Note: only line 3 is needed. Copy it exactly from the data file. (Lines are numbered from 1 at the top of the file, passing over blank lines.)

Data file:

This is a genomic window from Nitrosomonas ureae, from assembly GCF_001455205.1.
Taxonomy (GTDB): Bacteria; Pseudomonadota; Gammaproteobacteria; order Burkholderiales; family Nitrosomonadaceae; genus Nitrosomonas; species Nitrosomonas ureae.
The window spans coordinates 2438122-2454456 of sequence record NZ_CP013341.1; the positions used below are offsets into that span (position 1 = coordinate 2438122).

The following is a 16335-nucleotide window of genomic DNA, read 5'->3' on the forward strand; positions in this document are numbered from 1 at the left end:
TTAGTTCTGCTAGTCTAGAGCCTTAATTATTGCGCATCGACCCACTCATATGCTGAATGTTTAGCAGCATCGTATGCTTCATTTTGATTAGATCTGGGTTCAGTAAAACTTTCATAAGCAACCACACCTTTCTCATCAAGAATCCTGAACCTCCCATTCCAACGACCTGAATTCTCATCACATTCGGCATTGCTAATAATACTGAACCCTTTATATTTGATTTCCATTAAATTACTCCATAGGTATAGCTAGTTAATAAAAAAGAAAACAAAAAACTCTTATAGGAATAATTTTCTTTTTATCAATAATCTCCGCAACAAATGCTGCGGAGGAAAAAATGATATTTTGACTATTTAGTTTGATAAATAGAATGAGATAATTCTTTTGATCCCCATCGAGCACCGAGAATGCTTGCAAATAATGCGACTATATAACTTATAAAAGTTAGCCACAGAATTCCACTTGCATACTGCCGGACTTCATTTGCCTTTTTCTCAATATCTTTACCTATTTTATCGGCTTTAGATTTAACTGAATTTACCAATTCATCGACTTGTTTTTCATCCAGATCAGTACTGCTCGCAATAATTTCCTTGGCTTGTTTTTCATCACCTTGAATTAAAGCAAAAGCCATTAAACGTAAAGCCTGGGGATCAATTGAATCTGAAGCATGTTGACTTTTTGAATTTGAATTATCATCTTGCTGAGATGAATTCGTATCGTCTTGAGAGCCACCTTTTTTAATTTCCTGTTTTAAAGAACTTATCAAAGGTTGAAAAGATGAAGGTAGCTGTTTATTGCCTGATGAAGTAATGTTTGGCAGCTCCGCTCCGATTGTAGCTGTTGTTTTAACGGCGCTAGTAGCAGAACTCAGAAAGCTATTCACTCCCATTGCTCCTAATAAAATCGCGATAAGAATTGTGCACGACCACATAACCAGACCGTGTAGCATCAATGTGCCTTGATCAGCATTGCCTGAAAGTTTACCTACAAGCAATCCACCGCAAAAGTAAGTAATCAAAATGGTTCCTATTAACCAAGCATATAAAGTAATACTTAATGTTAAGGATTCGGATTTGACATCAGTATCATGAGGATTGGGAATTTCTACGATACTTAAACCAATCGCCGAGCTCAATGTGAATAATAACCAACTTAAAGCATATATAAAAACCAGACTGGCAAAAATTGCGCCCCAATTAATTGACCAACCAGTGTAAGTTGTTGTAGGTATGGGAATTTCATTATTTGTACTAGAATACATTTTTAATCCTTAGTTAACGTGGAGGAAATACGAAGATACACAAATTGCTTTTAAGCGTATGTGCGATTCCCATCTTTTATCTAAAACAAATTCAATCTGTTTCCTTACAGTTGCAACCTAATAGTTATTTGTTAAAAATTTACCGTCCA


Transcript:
The window spans coordinates 2438122-2454456 of sequence record NZ_CP013341.1; the positions used below are offsets into that span (position 1 = coordinate 2438122).